- Hannah Mckay/Reuters
- Defence Secretary Michael Fallon has been identified as the minister who inappropriately touched a female journalist more than a decade ago. Leader of the House of Commons Andrea Leadsom pledged to tackle the Westminster harassment scandal. Speaker John Bercow said: “Make no mistake, there is a need for change.”
LONDON – Michael Fallon has admitted to inappropriate behaviour towards a female journalist more than a decade ago as the harassment scandal in Westminster grows.
The defence secretary was the first cabinet minister to be identified in the scandal which has engulfed British politics, with allegations levelled at almost 40 Conservative MPs and ministers.
Fallon was named by The Sun on Tuesday as the serving cabinet minister who repeatedly touched journalist Julia Hartley-Brewer’s knee at a dinner in 2002, but Hartley-Brewer said: “No one was remotely upset or distressed by it.”
She claimed Fallon “repeatedly put his hand on my knee” during a dinner at Conservative conference and she “calmly and politely explained to him that, if he did it again, I would ‘punch him in the face’.”
A close ally of the defence secretary told The Guardian: “Julia is a good friend of Michael’s. He overstepped the mark when he put his hand on her knee. She made it clear it was unwelcome and he rightly apologised 15 years ago.”
It was also reported on Tuesday that 21 of the Tory MPs on the list of allegations are serving or former ministers, and includes international trade minister Mark Garnier, who admitted to asking his assistant to buy sex toys.
The leader of the House of Commons Andrea Leadsom told MPs on Monday afternoon that she would make sure reports of sexual harassment were fully investigated and that perpetrators would not go unpunished.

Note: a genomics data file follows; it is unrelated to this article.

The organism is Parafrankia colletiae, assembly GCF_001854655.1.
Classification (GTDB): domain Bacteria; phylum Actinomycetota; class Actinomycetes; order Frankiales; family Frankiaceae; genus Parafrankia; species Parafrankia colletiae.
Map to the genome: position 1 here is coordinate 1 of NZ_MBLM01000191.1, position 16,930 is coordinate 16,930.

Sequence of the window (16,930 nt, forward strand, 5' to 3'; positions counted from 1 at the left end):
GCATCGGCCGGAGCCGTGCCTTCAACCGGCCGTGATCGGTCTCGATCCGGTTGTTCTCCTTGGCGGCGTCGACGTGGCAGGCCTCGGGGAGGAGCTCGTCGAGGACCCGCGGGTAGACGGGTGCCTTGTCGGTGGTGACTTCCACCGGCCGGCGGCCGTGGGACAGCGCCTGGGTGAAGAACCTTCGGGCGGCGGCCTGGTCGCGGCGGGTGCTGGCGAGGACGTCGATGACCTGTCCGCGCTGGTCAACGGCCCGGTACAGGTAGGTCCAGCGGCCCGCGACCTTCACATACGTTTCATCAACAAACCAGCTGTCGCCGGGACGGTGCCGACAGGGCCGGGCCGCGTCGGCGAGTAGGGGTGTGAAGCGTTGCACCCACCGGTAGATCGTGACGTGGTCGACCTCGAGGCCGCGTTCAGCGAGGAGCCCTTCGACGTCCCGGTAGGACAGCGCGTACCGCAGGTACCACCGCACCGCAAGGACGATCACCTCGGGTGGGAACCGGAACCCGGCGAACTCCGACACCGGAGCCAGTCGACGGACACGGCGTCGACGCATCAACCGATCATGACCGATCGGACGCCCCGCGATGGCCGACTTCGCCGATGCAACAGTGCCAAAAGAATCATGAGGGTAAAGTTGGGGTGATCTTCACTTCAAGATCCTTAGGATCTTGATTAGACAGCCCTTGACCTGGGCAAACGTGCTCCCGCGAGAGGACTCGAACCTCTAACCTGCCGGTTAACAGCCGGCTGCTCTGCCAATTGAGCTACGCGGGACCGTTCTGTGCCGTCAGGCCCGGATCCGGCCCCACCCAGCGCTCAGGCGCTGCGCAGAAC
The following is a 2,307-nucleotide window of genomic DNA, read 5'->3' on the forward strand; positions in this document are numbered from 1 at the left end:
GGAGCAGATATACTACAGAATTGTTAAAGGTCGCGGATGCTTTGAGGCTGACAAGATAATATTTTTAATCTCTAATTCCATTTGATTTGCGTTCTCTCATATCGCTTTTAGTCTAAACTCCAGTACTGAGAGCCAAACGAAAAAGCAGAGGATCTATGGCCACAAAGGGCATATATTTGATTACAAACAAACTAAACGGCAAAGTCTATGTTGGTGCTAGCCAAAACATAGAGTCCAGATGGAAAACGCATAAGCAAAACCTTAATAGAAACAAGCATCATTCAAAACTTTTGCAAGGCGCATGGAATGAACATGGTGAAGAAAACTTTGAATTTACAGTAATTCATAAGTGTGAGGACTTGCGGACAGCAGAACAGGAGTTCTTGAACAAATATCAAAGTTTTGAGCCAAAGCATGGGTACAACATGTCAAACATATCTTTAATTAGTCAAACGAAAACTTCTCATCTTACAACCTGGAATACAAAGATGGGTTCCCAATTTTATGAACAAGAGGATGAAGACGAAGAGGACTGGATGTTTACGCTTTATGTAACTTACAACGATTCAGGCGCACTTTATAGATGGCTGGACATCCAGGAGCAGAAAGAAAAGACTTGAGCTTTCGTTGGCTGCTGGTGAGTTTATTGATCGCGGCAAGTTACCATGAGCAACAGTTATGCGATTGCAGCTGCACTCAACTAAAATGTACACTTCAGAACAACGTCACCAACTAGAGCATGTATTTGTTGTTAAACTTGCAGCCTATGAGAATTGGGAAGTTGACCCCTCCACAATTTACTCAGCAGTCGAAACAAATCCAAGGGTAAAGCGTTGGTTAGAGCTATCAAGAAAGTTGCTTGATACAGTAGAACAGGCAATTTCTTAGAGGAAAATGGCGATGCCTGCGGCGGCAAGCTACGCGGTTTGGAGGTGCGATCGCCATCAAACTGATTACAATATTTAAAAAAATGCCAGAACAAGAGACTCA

Leadsom pledged that the government would take action “in days, not weeks” to combat sexual harassment in Westminster and that it would beef up the support team and helpline available to victims.
She said that all options would be reserved for perpetrators: “In the case of staff, they could forfeit their jobs; in the case of members of parliament, they could have the whip withdrawn and they could be fired from ministerial office.”
Harriet Harman responded to the leader of the house, saying: “No woman, or man for that matter, coming to work in this house should be subjected to unwanted sexual advances from those who are in a position of power over them.
“No one should have to work in a toxic atmosphere of sleazy, sexist or homophobic banter. No MP, let alone a minister, should think it is something to make jokes about.”
Speaker John Bercow called on parties to “live up to their responsibilities” amid “disturbing” allegations about a “culture of sexual harassment in parliament.”
He said: “I hope that parties will live up to their responsibilities, demonstrating both an appetite for change and a practical means of delivering that change without delay. Make no mistake, there is a need for change.”
John Bercow, Speaker of the House of Commons, has told all MPs there is a "need for change" in Westminster amid harassment rumours pic.twitter.com/tKkW4Qpq68
— Press Association (@PA) October 31, 2017
Plaid Cymru MP Liz Saville Roberts told MPs that a member of staff working in parliament had told her that an incident of sexual assault against her had not been properly investigated.
Saville Roberts said: “A worker employed as staff of a member in this House told me today that she reported being sexually assaulted to the proper authorities earlier this year, who did nothing.
“She is deeply disappointed and distrustful, and she tells me that distrust is endemic.”
Leadsom said she would meet with the woman to discuss the allegations and the lack of a proper investigation, and pledged to tackle all allegations.